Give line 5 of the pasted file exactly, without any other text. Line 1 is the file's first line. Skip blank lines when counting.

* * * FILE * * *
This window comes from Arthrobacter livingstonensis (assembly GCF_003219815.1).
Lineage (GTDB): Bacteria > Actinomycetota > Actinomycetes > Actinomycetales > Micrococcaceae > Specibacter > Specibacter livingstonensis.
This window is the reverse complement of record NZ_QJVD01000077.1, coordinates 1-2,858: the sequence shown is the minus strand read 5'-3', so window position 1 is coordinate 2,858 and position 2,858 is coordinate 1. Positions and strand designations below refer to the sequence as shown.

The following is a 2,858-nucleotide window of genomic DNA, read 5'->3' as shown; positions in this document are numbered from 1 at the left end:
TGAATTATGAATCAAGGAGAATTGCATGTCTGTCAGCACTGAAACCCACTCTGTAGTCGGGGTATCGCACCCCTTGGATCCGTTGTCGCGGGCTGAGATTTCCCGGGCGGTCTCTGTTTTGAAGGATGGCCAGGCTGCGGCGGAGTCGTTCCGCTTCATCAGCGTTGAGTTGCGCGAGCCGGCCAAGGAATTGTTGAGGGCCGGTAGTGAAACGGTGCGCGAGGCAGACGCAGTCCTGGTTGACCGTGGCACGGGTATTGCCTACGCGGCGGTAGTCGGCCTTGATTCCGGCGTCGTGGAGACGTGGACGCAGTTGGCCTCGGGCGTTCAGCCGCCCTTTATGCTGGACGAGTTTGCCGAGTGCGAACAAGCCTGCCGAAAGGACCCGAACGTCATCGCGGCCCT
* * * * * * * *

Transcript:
TGAATTATGAATCAAGGAGAATTGCATGTCTGTCAGCACTGAAACCCACTCTGTAGTCGGGGTATCGCACCCCTTGGATCCGTTGTCGCGGGCTGAGATTTCCCGGGCGGTCTCTGTTTTGAAGGATGGCCAGGCTGCGGCGGAGTCGTTCCGCTTCATCAGCGTTGAGTTGCGCGAGCCGGCCAAGGAATTGTTGAGGGCCGGTAGTGAAACGGTGCGCGAGGCAGACGCAGTCCTGGTTGACCGTGGCACGGGTATTGCCTACGCGGCGGTAGTCGGCCTTGATTCCGGCGTCGTGGAGACGTGGACGCAGTTGGCCTCGGGCGTTCAGCCGCCCTTTATGCTGGACGAGTTTGCCGAGTGCGAACAAGCCTGCCGAAAGGACCCGAACGTCATCGCGGCCCT